Many question the effectiveness of sex offender registries

Many studies indicate that sex offender registries do not prevent people from reoffending and do not make people safer.

In light of a July 2014 Maryland appellate court decision saying that it was a violation of the state's constitution to require those convicted of sex offense charges for events that occurred before the state created the registry in October 1995 to register as sex offenders, many have been questioning whether sex offender registries are an effective way to protect public safety. Others have noted that requiring people to register as sex offenders can have disastrous consequences for people.

"Public shaming" ineffective for prevention

The number of registered sex offenders in the U.S. keeps growing. According to the National Centre for Missing and Exploited Children, there were over 674,000 registered sex offenders in the U.S. In Maryland alone there are more than 8,000 names on the state's sex offender registry. Studies have shown that many sex offender registry laws are not protecting the public in the manner they were intended to do.

A University of Chicago Study revealed that the sex crime rates in states did not fall after they introduced registry laws. The study also looked at 9,000 people convicted of sex offenses released from prison in one year and found that those released into states with public notification laws were more likely to reoffend. Finally, the study looked at census data and found that people who lived on the same block as registered sex offenders were not more likely to be victims of sex crimes. University of Michigan researchers also found that those convicted of sex offenses were more likely to reoffend in states with public notification laws.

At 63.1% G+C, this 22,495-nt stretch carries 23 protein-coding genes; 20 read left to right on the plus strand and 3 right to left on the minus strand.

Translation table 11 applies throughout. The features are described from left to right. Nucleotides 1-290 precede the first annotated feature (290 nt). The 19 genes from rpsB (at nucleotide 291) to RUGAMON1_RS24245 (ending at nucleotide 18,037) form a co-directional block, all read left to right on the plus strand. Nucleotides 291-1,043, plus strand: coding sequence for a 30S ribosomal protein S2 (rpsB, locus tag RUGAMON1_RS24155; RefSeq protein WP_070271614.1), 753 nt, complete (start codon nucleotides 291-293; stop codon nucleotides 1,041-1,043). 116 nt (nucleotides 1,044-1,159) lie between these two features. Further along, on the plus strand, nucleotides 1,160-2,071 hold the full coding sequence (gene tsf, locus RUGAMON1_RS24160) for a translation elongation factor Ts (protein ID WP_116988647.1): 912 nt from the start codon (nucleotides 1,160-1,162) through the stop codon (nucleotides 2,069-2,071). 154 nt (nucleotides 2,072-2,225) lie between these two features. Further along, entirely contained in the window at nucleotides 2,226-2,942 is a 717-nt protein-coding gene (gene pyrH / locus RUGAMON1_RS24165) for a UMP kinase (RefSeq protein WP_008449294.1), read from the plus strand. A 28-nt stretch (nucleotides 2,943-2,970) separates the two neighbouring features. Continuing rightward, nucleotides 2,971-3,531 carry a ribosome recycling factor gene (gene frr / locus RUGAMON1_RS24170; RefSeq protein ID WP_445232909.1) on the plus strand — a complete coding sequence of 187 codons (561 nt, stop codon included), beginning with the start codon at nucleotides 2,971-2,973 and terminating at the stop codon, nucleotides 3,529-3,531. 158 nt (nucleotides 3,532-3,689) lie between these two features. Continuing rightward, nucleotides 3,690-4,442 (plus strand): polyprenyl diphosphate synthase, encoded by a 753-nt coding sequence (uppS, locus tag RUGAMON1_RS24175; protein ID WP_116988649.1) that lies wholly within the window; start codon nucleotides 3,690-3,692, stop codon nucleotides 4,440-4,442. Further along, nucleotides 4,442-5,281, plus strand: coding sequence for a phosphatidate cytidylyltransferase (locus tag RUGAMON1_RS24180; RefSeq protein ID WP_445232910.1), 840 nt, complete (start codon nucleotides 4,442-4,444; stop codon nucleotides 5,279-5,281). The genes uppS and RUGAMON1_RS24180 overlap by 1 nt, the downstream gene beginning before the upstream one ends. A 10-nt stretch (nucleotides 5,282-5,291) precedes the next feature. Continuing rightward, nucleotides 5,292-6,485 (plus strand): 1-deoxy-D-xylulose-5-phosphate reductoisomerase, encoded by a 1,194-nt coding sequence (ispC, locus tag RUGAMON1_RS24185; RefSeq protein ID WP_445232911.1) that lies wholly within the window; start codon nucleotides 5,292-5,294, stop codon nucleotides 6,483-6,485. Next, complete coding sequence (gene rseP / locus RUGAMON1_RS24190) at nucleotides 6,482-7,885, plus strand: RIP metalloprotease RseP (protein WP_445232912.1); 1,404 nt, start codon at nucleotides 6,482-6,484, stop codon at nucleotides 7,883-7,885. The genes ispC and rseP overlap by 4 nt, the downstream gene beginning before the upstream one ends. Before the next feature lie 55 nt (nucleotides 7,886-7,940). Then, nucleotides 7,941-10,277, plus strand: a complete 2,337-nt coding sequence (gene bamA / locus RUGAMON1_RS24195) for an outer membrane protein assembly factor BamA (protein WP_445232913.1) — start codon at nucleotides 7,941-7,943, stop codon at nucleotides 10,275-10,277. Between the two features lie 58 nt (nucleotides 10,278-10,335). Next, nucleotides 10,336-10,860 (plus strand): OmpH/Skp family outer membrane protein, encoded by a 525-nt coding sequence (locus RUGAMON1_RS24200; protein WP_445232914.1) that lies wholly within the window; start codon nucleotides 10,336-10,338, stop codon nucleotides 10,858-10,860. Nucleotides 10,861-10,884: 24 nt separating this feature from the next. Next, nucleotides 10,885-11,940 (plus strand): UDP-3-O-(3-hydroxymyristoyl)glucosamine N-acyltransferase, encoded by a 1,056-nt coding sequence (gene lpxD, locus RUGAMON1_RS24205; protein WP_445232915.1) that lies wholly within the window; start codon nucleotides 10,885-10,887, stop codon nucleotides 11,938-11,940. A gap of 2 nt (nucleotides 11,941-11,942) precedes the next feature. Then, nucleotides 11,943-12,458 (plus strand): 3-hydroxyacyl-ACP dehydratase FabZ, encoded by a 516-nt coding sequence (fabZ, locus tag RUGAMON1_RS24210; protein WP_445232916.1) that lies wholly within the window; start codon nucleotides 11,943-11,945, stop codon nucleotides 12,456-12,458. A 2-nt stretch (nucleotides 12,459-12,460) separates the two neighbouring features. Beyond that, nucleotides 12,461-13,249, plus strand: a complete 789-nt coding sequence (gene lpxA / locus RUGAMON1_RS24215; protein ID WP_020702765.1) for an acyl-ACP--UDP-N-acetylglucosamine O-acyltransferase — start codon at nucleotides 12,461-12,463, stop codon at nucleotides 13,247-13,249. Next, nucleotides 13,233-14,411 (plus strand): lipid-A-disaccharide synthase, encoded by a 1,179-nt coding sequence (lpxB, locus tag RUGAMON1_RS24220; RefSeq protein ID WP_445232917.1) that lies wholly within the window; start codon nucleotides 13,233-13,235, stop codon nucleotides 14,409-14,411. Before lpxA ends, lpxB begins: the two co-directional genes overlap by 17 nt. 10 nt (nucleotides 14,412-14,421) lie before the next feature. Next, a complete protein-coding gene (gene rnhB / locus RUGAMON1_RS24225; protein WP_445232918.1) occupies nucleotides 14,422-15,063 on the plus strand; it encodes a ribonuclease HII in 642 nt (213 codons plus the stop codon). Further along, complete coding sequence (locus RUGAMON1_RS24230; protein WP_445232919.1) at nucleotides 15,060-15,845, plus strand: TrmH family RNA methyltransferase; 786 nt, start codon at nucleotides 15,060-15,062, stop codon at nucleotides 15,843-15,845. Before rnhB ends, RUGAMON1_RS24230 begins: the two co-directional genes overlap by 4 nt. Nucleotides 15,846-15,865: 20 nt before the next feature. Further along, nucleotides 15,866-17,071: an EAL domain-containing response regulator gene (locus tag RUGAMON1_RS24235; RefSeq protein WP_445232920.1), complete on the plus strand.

Ruining people's lives

Researchers suspect that public notification laws actually encourage people to reoffend because they make it difficult for people to live a crime-free life. Those on sex offender registries often report harassment from neighbors and difficulties finding housing and jobs.

The Economist reported that a study found that 65 percent of all those on sex offender registries were convicted of "non-threatening" offenses, such as consensual sex between teenagers or public urination. However, these people still suffered all of the negative effects that go with having to register as a sex offender.

Consult an attorney

Being convicted of a sex offense can lead to severe penalties - including having to register as a sex offender. Having the assistance of an experienced attorney can help reduce the risk that you will suffer the most extreme penalties the law allows. If you are facing charges for a sex offense, talk to a skilled attorney with a history of successfully defending people from such charges to help protect your rights.

Keywords: sex offense; sex crimes; sex offender registry